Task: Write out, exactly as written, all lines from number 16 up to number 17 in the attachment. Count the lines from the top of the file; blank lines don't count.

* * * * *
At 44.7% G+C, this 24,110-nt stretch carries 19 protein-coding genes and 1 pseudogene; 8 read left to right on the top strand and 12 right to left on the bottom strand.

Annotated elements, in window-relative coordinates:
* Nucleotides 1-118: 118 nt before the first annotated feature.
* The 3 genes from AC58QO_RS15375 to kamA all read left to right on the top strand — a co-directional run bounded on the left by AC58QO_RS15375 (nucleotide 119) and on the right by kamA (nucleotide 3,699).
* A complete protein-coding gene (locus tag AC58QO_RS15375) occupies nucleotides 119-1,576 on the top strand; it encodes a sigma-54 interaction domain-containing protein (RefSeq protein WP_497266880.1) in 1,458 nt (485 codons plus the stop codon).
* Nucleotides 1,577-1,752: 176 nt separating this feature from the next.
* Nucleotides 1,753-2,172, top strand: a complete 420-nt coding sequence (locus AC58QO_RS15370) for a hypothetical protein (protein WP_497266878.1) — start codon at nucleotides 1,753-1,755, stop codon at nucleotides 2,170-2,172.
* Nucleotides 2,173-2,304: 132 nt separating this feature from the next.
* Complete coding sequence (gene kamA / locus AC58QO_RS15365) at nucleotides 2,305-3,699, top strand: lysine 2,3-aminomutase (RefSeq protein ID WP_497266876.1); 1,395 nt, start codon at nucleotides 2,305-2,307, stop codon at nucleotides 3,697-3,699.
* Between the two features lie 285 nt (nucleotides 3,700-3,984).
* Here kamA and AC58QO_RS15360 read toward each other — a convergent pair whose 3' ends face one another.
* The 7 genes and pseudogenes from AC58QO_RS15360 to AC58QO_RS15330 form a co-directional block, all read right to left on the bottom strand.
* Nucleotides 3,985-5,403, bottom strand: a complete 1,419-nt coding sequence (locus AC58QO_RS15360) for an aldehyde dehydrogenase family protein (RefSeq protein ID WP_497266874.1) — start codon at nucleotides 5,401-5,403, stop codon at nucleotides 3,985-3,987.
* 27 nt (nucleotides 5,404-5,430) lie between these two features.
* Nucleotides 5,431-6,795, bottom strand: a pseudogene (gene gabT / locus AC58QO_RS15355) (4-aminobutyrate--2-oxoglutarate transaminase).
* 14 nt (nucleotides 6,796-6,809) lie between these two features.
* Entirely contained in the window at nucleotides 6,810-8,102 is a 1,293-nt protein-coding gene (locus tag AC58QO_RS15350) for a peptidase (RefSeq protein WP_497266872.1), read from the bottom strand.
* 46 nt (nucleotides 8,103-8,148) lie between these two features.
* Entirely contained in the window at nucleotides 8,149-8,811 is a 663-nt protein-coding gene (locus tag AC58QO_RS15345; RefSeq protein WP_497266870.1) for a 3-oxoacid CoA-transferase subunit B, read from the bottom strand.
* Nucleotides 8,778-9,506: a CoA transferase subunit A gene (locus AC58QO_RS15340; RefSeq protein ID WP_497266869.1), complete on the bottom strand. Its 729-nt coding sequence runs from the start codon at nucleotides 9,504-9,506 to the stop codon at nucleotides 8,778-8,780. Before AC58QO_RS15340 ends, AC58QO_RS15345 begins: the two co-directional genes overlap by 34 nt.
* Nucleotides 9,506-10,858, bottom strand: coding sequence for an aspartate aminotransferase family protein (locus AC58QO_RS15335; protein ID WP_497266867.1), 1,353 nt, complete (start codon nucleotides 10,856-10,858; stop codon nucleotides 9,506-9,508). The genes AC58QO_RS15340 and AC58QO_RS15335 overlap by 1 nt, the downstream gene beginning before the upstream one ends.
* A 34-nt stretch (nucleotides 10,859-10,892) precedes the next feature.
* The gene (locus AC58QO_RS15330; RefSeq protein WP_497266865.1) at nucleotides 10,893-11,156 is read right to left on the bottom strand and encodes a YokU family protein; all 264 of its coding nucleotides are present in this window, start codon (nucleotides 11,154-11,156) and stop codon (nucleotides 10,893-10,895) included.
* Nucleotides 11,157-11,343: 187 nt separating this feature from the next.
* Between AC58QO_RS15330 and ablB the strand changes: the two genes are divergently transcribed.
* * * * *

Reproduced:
* 14 nt (nucleotides 6,796-6,809) lie between these two features.
* Entirely contained in the window at nucleotides 6,810-8,102 is a 1,293-nt protein-coding gene (locus tag AC58QO_RS15350) for a peptidase (RefSeq protein WP_497266872.1), read from the bottom strand.